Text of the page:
• Subscription Admin

People in these roles can manage the assignments for the other admins. They can change and terminate assignments. Other roles allowed to do this are user access admins and resource owners.

It should be noted that people in the following roles need to be assigned permission to view assignments:  Security Admins, Privileged Role Admins, and Security Readers.

Terminology that You Need to Know

The terminology used in Microsoft Privileged Identity Management may be confusing for the uninitiated. Here’s a breakdown of the basic terminology.

  • Eligible

With this assignment, users need to take a specific action or actions to activate their role. The difference between this role and a permanent one is that not everyone needs access at all times. The user can activate the role when they need access.

  • Active

These are the role assignments that are assigned by default by the system. They don’t need to be activated. For example, System Admins being able to create assignments for other admins.

  • Activate

This is the action or actions people must take to prove that they’re authorized to use the system. Inputting a username and password is an example of this. Many different authentication methods can be used here.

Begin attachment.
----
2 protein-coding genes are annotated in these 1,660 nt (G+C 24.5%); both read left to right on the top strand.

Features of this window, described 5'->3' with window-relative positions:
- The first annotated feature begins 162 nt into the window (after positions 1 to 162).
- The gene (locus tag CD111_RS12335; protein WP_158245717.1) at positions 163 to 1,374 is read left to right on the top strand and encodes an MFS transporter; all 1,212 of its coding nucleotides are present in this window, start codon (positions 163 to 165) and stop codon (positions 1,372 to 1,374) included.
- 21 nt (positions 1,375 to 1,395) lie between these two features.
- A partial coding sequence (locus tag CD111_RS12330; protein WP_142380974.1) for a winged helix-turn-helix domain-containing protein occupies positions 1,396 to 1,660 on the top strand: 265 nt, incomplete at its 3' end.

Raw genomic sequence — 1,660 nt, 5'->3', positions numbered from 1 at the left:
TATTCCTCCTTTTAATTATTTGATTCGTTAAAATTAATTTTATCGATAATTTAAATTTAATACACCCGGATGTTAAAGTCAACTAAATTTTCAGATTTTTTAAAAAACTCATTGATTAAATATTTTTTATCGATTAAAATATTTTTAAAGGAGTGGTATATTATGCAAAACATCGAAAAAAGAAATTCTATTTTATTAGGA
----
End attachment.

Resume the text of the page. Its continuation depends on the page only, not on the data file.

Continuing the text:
• Assigned

This means that the user has been granted certain privileges within the system.

  • Activated

This is a user that can use the system, activate their role, and is currently using it. The system will prompt the user to re-enter their credentials after a set period of inactivity. An example is with internet banking, where you’re signed out after ten minutes of inactivity.

  • Permanent Eligible

This is an assignment that allows the user to activate their role whenever they like. They’ll have to perform specific actions to access roles. Say, for example, an employee captures a payment to be made. They may need to enter a randomly assigned code to confirm the transaction.

  • Permanent Active

This assignment allows the user to use a role without activation. These are roles that the user can take without further actions.

  • Expire Eligible

This is a time-based role. Here you’ll have to assign start and termination dates. This can be done for freelancers. It can also be used to force employees to update their passwords regularly.

Access management, especially in a medium to large organization, can be a challenging task. With the power of Microsoft’s Azure suite, though, it becomes a lot easier to accomplish. IAM services add an extra layer of security to protect against breaches that stem from internal accesses and compromises.

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Chris Usatenko

Chris Usatenko is a computer geek, writer, and content creator. He is interested in every aspect of the IT industry. A freelancer by nature, he is willing to gain experience and knowledge from around the world and implement them in his life.